Myanmar’s opposition National League for Democracy (NLD) consolidated its lead in the weekend’s historic elections Tuesday as observers urged the authorities to hasten the vote count to avoid any suspicion of fraud.
The NLD, led by Aung Sang Suu Kyi, had won 79 of 87 seats in the more powerful lower house of parliament as of 12 pm (0530 GMT) Tuesday, after the country’s first openly contested elections for 25 years.
The party was also taking a majority of seats in the country’s 14 regional parliaments, according to the Union Election Commission (UEC).
USDP had only won 5 seats in the national lower house as of Tuesday morning, the commission said.
The ruling Union Solidarity and Development Party (USDP) “lost in all the constituencies in the Ayeyawaddy Division,” its acting leader Htay Oo said Monday. He added that Aung San Suu Kyi’s NLD had swept the division, formerly seen as a USDP stronghold.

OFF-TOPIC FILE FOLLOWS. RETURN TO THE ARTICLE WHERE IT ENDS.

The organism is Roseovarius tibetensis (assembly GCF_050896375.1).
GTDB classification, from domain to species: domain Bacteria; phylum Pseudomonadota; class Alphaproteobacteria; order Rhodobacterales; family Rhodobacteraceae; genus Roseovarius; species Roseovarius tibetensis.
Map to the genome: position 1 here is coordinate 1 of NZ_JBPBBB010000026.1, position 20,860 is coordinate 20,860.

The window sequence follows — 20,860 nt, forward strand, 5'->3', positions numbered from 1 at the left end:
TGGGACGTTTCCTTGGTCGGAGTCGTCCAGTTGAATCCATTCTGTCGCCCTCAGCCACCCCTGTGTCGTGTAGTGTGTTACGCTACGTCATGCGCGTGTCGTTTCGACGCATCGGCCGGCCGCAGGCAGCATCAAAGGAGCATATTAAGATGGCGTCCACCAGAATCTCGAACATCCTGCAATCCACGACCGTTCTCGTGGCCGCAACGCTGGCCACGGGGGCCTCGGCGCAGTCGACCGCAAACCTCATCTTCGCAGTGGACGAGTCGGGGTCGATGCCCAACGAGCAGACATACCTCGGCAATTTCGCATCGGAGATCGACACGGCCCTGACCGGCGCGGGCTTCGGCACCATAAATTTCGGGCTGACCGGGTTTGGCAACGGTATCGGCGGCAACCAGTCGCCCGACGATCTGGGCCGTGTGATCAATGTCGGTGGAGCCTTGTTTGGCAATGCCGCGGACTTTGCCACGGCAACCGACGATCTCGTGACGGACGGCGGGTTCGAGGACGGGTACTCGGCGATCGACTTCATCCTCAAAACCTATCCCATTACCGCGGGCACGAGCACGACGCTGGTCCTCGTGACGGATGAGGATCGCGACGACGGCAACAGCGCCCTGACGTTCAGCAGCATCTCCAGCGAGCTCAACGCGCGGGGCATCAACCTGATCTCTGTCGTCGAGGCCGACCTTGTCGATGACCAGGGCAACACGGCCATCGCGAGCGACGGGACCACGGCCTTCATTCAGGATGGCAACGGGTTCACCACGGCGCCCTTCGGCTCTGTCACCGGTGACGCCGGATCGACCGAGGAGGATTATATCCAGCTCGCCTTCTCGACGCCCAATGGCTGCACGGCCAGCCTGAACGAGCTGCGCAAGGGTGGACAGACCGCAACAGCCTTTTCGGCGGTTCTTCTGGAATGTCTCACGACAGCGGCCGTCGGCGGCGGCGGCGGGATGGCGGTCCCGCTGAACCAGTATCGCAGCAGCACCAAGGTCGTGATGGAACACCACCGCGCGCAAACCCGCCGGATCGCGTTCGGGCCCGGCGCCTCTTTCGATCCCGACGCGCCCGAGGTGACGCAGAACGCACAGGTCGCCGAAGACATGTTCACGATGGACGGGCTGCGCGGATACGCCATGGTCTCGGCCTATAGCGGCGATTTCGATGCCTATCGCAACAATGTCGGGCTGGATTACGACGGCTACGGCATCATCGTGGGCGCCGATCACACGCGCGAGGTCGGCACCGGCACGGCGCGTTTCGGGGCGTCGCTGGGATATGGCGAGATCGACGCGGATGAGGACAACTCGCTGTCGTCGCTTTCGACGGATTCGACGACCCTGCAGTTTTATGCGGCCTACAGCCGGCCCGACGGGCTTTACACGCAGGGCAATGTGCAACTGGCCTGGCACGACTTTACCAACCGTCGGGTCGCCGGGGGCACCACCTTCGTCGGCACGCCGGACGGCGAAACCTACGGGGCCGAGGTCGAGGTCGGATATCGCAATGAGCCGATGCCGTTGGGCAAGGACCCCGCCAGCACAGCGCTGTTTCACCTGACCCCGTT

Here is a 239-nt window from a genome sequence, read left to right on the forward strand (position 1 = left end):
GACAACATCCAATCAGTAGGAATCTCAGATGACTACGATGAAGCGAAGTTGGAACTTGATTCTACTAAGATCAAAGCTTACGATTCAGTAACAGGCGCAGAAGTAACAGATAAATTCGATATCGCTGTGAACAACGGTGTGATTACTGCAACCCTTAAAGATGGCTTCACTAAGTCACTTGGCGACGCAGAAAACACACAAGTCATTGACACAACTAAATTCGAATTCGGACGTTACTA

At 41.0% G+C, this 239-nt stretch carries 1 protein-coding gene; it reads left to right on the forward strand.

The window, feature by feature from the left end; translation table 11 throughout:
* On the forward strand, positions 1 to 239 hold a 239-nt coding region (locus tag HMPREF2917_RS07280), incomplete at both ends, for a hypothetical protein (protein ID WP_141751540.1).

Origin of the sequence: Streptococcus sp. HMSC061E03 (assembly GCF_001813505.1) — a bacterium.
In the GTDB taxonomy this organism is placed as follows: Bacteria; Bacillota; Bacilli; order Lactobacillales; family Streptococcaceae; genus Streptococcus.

NLD supporters were seen celebrating, while full results were not expected for several days.
A regional election observer organization said the election had “exceeded expectations,” but urged officials not to delay the results.
The UEC should release the final counts as soon as possible to avoid suspicion of foul play, the Asian Network for Free Elections (ANFREL) said in a press conference early Tuesday.
The European Union praised the election as “well-run and competitive” but warned that the current system “does not fully provide for the conduct of genuine elections.”
The 25 per cent of seats reserved for the military remained an obstacle for democracy, said Alexander Graf Lambsdorff, chief of the EU observation mission, at a press conference Tuesday.
The NLD boycotted the previous elections in 2010 over a clause in the constitution that bars Suu Kyi from becoming president, as her sons are British.
In the vote before that, in 1990, the NLD won a solid majority, but the result was ignored by the military government, which has been in power in different forms since 1962.